State Senator Jennifer Shilling, Teen Visits All State Parks, Math Knowledge Linked To Achievement

Air Date:
Heard On Central Time

State Senate Minority Leader Jennifer Shilling joins us to look back at the year in politics and discuss her priorities for 2017. This year, a senior at Oconomowoc High School set out to visit all of Wisconsin’s state parks in under one hundred days. She shares her adventures and favorite places with us. A new study shows that children’s math knowledge in preschool is related to later achievement, but not all types of math had an equal effect. A UW psychology professor discusses the findings.

Featured in this Show

  • The Year In Review: Senate Democratic Leader Jennifer Shilling

    Wisconsin’s Senate Minority Leader, Democrat Jennifer Shilling, joins us to take a look back at 2016 and to discuss her priorities for the next session.

  • Oconomowoc Teen Visits All Wisconsin State Parks

    An Oconomowoc high school senior shares her journey to all Wisconsin state parks in just under one hundred days.

  • Every Wisconsin State Park Before Senior Year? No Problem!

    Michelle Anderson didn’t have any plans for the summer, at least not until the Oconomowoc High School senior was scrolling through a friend’s Instagram feed and saw a picture of one of Wisconsin’s state parks.

    “I never knew that Wisconsin could look like that. I always thought it was really plain, really boring,” Anderson said, “And then it just was like, ‘OK, let’s get ’em all done!”

    And she did, in 98 days.

    The Wisconsin Department of Natural Resources app was Anderson’s starting point for plotting out her visits, along with a visitors’ guide her mom got her. With that information, she created a board with all of the parks and their locations so she could keep track of which she had visited and to group those together that could be done in a single trip.

    Two of Anderson’s first park visits were to Pike Lake in the Kettle Moraine State Forest and Aztalan because they were close to home.

    Getting to parks in other corners of the state meant a lot of driving. Anderson estimates it took about 5,000 miles to visit Wisconsin’s 68 state parks. On some trips, like a three-day swing, she had travel buddies. Other times, she went solo.

    Visiting a park can mean different things – from spending a whole day hiking to just a quick stop. Anderson’s trips were a mix.

    “Depending on what was there,” she said. “If there was lots of stuff, lots of trails, and like really pretty scenery, I would be there like quite a lot. But then again, I was … on a deadline, kind of … So some of them I would just stop for a little bit, but others I would spend a while and just enjoy my time.”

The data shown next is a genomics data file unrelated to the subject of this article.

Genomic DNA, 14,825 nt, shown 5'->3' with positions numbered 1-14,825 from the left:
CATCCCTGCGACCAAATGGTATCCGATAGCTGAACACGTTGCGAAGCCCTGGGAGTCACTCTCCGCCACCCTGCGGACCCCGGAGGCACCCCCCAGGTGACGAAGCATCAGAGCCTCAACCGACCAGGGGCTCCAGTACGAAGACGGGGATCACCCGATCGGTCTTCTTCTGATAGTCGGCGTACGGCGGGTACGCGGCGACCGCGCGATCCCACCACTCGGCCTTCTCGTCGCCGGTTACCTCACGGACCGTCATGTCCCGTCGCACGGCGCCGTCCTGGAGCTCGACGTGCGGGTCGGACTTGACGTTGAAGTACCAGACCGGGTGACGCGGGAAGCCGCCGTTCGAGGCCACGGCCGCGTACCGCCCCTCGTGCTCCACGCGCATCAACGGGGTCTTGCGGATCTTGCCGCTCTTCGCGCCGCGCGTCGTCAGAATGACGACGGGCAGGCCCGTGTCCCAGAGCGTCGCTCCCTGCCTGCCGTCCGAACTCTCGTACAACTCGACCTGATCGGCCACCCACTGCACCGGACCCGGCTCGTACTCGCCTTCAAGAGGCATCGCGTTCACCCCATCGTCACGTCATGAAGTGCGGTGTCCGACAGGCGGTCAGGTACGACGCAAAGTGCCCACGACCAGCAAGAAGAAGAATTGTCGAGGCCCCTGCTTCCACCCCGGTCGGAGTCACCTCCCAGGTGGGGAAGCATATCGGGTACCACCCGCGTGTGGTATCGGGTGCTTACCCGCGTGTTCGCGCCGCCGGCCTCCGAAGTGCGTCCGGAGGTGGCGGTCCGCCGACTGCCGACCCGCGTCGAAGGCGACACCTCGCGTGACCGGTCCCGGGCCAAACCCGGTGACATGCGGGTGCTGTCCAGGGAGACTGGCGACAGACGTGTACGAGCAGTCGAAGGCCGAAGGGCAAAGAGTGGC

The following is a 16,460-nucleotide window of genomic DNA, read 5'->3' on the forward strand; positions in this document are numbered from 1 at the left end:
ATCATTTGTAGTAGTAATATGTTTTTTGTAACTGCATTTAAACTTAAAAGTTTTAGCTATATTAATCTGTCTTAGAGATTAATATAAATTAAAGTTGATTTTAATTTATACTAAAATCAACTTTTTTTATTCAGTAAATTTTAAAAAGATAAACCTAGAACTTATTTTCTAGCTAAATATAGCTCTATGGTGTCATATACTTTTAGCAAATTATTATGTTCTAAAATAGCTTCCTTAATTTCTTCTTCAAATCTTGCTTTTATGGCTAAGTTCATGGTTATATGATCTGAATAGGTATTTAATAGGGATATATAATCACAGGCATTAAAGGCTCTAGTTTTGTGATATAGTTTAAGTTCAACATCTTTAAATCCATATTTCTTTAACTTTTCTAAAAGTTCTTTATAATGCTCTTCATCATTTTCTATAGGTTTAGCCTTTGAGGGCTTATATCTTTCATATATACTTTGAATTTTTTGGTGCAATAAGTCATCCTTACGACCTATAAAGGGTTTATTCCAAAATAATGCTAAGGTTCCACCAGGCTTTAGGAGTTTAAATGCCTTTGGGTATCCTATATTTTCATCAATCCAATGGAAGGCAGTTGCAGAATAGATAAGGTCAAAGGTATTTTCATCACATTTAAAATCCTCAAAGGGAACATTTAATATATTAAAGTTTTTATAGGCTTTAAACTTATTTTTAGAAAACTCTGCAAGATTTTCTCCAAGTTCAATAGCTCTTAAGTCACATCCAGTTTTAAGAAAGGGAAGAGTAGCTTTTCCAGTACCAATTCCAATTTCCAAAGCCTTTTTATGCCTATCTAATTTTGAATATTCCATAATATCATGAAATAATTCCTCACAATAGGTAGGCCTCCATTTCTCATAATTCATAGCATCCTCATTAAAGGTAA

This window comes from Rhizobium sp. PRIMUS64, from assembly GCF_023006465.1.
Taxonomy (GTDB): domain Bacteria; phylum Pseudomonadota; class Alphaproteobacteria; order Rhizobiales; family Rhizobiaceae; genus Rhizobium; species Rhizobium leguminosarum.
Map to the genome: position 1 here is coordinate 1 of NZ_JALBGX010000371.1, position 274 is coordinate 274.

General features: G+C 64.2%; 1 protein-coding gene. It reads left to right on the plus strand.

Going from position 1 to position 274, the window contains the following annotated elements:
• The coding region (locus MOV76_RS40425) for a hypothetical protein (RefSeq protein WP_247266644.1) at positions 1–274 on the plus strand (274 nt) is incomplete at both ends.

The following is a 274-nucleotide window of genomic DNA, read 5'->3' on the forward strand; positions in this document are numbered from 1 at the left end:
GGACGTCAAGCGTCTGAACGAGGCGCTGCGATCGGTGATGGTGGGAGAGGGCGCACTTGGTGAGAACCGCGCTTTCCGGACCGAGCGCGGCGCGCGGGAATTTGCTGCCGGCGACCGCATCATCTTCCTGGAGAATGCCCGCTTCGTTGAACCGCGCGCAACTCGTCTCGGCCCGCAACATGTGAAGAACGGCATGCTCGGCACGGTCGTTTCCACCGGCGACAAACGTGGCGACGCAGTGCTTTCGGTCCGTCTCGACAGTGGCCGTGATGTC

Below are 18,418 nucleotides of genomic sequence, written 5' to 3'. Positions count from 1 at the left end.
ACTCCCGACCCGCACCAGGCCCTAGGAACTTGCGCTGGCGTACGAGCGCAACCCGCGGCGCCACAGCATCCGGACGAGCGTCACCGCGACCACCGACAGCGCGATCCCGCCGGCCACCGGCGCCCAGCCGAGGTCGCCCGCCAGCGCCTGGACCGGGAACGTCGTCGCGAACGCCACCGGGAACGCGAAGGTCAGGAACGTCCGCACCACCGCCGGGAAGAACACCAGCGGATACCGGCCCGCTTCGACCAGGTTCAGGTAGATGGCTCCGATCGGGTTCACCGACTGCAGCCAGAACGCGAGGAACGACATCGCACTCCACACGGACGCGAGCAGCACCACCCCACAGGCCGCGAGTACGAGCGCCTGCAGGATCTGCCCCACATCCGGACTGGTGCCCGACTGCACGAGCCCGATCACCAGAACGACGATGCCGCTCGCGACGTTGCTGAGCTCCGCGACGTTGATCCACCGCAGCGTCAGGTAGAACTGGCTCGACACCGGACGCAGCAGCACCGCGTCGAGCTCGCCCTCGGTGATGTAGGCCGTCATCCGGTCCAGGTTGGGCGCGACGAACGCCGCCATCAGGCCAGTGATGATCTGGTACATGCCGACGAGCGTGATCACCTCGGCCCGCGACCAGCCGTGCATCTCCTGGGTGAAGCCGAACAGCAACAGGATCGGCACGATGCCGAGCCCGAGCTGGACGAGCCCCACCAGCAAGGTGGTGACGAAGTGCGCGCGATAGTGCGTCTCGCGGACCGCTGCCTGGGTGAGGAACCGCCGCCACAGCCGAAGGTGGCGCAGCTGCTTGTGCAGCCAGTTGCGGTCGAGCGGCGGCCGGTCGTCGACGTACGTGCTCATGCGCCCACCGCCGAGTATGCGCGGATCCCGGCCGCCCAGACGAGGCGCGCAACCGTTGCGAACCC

At each park, though, Anderson had a system. She would get a map, and take pictures of the sign, trail and any other features. The pictures were important so she could look back on them later and remember what made them special.

    Anderson enjoyed the variety of sights in the state parks, but the waterfalls were among her favorites, she said.

    Willow River “has honestly the prettiest waterfall,” she said. “It’s in like this gorge, and when we were there, the sunlight was hitting it really pretty, and it was just awesome. And you could even go behind the waterfall, which was so cool.”

    For hikers looking for a rugged outing, Anderson said Mill Bluff fits the bill.

    “It’s just a whole bunch of stairs, and you hike all the way to the top, and they were so steep, and there were so many, and I didn’t realize that, ‘Man, I am out of shape,’” Anderson said. She added that she’s in much better shape now, after her project.

    Now that Anderson has achieved her goal of visiting all of Wisconsin’s state parks once, she is thinking about which ones she might like to get back to.

    “I would honestly go to any of them on the west side and way up in the north,” she said. “I did not get enough time to spend at those places, just because they’re so interesting, and you have all that natural water.”

    Anderson has been sharing her photos from her trips on social media and said people have told her that seeing the images inspires them to think about getting out to the state parks themselves. That makes her happy, since that’s how she got the idea herself.

    The project gave Anderson the chance to learn a lot of different things, including how to be a better driver, she said. But also why it’s important for the parks to be cleaned and maintained regularly and that it’s easy to take natural beauty for granted when it’s in your own backyard.

    Of course after accomplishing a significant goal like visiting all of the state parks, it’s natural to think about what comes next. Are the national parks in Anderson’s future?

    “Oh, heck yeah. Definitely,” Anderson said. She just has to make sure her car can make the trip.

    But even though she looks forward to seeing parks further afield than her home state, Anderson is very happy where she is.

    “I like where I am, and I really love Wisconsin. And I like being here, and I enjoy it,” Anderson said, adding, “I used to think it was just dairy land, you know, that’s all I’ve ever known, was this. But it’s actually really cool,” Anderson said.

Episode Credits

  • Rob Ferrett Host
  • Judith Siers-Poisson Producer
  • Amanda Magnus Producer
  • Jennifer Shilling Guest
  • Michelle Anderson Guest